Having to think about what you want to eat, could eat, or should eat every time you get hungry is an exhausting pursuit. Preparing a few meals and snacks two or three days in advance, in bulk, is a huge time saver overall. For a little upfront investment, you make a deposit on way more free time later in the week, while also freeing yourself from the daily chore of deciding what to eat.
This is obvious, but we’ll say it anyway. Buying food on demand is a sure-fire way to dent your bank balance. No one is suggesting that you meal prep to the point that an impromptu lunch can’t happen. But heading to work with a bag devoid of any food is a poor financial choice.
Look at this seemingly thrifty example that doesn’t have any excessive purchases in it. Your breakfast was at 7:00 am, so when you go to get your morning coffee you grab a muffin too. That’s £1.60. At lunchtime, you grab a relatively cheap £4 lunch deal. You need a snack to get through to the end of the day, so that’s another £1.60 from the corner shop. And just like that, you’ve spent £10.20 in a day. That’s £30.60 each week if you do it just three times a week, which works about around £1468 in a year (assuming you work 48 weeks of the 52). Yep: £1468.
While health and fitness should be its own reward, there’s no doubt that money is just about the most powerful motivator there is, so coupling the two of them is a huge push towards preparing meals in advance with ingredients from the supermarket. Making a few healthy meals in advance is suddenly looking a lot more attractive, isn’t it?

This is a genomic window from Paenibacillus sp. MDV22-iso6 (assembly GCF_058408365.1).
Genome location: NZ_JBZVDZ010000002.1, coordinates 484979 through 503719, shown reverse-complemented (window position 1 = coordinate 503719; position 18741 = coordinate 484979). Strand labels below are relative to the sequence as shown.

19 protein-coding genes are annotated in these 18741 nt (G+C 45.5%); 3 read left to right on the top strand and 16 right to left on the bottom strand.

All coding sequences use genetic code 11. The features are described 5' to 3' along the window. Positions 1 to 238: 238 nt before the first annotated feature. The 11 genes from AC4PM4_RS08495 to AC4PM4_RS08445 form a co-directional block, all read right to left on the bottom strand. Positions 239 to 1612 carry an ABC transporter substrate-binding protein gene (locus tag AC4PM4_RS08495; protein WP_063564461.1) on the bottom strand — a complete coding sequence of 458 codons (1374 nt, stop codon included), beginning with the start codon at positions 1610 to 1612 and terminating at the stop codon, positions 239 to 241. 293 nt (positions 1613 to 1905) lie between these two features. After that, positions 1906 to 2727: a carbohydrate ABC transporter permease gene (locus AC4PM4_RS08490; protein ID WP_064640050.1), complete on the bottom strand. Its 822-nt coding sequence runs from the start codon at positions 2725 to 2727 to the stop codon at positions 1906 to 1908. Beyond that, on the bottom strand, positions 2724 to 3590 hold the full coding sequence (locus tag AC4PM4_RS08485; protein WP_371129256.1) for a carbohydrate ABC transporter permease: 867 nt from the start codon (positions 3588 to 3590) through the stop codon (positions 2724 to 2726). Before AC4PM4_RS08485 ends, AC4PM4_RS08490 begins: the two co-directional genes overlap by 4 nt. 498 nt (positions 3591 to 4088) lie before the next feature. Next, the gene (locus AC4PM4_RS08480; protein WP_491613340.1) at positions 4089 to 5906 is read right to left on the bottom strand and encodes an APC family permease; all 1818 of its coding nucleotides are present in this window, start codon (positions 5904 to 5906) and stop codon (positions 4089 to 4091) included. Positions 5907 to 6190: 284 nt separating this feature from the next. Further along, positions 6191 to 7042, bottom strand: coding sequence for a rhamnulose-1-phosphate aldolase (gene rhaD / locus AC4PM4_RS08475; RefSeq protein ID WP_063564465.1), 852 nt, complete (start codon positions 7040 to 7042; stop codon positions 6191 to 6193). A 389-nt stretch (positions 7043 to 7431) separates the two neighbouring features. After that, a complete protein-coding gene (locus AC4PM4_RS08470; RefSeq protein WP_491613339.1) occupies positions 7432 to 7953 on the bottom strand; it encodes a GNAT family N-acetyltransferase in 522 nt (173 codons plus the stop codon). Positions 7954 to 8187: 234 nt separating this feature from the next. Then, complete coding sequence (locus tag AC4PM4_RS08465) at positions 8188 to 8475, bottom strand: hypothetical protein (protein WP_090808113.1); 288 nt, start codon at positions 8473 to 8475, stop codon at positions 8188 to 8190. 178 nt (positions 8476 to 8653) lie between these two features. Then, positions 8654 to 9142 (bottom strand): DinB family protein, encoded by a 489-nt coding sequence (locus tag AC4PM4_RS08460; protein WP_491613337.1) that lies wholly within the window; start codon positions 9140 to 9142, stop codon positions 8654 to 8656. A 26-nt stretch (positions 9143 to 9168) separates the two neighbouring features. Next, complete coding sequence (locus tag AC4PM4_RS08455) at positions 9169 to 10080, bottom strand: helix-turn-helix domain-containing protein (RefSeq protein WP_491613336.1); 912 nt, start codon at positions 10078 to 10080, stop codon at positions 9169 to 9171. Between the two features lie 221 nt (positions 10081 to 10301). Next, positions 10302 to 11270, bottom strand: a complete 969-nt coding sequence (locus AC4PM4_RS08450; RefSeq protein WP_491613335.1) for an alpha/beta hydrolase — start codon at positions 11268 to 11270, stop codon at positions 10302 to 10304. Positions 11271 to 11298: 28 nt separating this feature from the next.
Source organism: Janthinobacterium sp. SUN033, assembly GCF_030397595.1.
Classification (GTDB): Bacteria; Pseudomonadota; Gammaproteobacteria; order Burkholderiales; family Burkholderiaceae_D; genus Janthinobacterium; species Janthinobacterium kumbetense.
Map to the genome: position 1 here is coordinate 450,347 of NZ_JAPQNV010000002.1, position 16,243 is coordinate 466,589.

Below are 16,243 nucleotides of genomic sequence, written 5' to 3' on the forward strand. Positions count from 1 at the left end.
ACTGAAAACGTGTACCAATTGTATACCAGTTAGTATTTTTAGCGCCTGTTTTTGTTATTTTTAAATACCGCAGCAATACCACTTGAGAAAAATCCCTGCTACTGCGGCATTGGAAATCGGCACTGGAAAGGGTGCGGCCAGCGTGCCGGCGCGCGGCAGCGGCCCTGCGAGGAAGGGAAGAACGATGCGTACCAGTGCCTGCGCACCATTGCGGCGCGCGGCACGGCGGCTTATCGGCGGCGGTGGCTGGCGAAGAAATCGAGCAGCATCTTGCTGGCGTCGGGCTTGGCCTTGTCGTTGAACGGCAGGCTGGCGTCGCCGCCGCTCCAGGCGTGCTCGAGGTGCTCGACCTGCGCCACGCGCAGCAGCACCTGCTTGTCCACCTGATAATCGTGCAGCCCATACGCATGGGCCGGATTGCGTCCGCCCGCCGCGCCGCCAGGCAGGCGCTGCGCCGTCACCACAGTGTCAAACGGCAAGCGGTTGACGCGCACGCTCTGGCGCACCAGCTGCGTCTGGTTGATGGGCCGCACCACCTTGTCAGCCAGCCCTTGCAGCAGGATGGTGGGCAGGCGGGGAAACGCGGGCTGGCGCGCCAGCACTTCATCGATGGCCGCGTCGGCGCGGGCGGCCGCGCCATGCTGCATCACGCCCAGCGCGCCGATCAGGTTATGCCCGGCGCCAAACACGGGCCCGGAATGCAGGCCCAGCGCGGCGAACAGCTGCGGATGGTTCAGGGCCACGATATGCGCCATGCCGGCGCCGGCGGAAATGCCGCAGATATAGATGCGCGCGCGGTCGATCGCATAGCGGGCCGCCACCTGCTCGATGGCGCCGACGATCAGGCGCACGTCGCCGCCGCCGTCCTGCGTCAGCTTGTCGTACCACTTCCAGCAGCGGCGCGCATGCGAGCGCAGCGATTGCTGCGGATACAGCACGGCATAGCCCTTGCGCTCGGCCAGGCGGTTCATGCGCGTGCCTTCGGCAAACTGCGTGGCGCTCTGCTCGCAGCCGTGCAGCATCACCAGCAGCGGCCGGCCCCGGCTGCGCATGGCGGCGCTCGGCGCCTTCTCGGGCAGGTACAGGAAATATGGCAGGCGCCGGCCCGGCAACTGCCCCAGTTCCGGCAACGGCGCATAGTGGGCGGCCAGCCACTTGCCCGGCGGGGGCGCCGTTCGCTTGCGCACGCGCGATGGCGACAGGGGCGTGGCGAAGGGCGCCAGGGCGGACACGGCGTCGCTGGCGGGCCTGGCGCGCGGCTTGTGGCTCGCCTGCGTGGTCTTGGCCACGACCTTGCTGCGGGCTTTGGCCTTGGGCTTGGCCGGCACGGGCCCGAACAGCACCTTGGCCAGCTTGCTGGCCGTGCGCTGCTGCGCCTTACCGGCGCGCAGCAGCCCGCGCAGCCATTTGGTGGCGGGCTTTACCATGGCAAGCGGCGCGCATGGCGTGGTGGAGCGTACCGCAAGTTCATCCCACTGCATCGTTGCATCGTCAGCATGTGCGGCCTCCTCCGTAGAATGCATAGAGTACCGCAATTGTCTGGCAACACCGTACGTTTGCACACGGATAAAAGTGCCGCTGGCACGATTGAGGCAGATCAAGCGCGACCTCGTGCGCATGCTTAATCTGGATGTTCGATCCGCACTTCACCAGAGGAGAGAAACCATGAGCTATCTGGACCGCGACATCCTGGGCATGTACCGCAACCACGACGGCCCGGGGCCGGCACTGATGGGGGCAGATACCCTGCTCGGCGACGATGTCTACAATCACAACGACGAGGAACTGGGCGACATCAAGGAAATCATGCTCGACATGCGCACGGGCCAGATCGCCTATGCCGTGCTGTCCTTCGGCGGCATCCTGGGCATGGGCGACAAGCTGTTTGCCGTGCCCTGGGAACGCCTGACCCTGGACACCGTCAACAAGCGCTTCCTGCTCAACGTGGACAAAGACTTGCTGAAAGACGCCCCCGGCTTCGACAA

Any dad knows well that despite everyone’s best efforts, a lot of food ends up in the bin at the end of the week. But it’s especially frustrating when that happens to fresh food or uncooked ingredients because a recipe only needed half of a particular ingredient. Meal prep is a little like running a mini commercial kitchen. Because multiple serves of everything are made, it’s much more likely that ingredients are fully consumed, not left half used and put back into the fridge to go moldy.
Meal prepping means automatic consistency of effort with your food. As we’ve talked about before, health and fitness goals are 80% dependent on what goes into your body, in other words, your diet. But that 80% is made up of dozens and dozens of individual choices across any given week, and hundreds in any month. Each of those is a chance to veer off course and put that 80% “weighting” at risk by making poor choices or not being able to get the right food at the right time.
Meal prepping doesn’t force you to make the right choices; it just allows you to make them by default. Defaults are very powerful behavioral cues, and having a healthy meal in the fridge ahead of time is one of the most powerful default settings you can create for yourself.
The end result of having good defaults is more good choices and fewer poor ones. And the upshot of that is reaching your health and fitness goals much faster as a result.
Leaving aside the fact that purchased food is way more likely to be an inappropriate portion size for someone trying to lose weight, meal prepping also allows you to be smart with your portions. And at the other end of the spectrum, it also allows you to make the right amount of food, and not get trapped by bringing last night’s leftovers, even if what’s left is too small to actually be a satisfying meal.
The arguments in favor of preparing a majority of meals ahead of time are compelling. When a course of action helps to save money, gives you more time in your week, accelerates your journey to your fitness goals, and gets you eating healthier all at the same time, it’s hard to think of reasons not to start doing it immediately!
Our NO GYM Guide will help you shortcut your meal prep to make it quick and easy.